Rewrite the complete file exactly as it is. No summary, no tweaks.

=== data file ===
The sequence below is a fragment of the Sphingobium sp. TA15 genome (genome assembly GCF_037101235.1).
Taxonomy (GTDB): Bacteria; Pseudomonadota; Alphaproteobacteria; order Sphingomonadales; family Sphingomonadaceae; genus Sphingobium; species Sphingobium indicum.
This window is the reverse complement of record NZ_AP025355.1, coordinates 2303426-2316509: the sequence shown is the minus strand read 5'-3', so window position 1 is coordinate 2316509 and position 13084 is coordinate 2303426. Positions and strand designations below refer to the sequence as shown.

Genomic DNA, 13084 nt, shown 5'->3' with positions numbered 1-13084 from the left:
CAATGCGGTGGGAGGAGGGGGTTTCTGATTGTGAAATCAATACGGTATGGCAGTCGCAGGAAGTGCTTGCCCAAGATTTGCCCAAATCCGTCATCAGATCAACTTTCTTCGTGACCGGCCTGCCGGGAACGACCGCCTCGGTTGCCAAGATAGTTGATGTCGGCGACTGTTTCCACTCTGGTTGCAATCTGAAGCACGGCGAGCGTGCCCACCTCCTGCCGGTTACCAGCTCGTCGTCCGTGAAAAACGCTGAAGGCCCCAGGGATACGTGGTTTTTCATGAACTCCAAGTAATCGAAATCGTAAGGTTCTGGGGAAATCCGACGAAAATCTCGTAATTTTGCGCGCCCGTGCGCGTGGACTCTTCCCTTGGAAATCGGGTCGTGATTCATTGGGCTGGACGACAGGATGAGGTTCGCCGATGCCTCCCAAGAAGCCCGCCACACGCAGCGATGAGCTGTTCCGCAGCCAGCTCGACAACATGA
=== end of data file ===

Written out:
The sequence below is a fragment of the Sphingobium sp. TA15 genome (genome assembly GCF_037101235.1).
Taxonomy (GTDB): Bacteria; Pseudomonadota; Alphaproteobacteria; order Sphingomonadales; family Sphingomonadaceae; genus Sphingobium; species Sphingobium indicum.
This window is the reverse complement of record NZ_AP025355.1, coordinates 2303426-2316509: the sequence shown is the minus strand read 5'-3', so window position 1 is coordinate 2316509 and position 13084 is coordinate 2303426. Positions and strand designations below refer to the sequence as shown.

Genomic DNA, 13084 nt, shown 5'->3' with positions numbered 1-13084 from the left:
CAATGCGGTGGGAGGAGGGGGTTTCTGATTGTGAAATCAATACGGTATGGCAGTCGCAGGAAGTGCTTGCCCAAGATTTGCCCAAATCCGTCATCAGATCAACTTTCTTCGTGACCGGCCTGCCGGGAACGACCGCCTCGGTTGCCAAGATAGTTGATGTCGGCGACTGTTTCCACTCTGGTTGCAATCTGAAGCACGGCGAGCGTGCCCACCTCCTGCCGGTTACCAGCTCGTCGTCCGTGAAAAACGCTGAAGGCCCCAGGGATACGTGGTTTTTCATGAACTCCAAGTAATCGAAATCGTAAGGTTCTGGGGAAATCCGACGAAAATCTCGTAATTTTGCGCGCCCGTGCGCGTGGACTCTTCCCTTGGAAATCGGGTCGTGATTCATTGGGCTGGACGACAGGATGAGGTTCGCCGATGCCTCCCAAGAAGCCCGCCACACGCAGCGATGAGCTGTTCCGCAGCCAGCTCGACAACATGA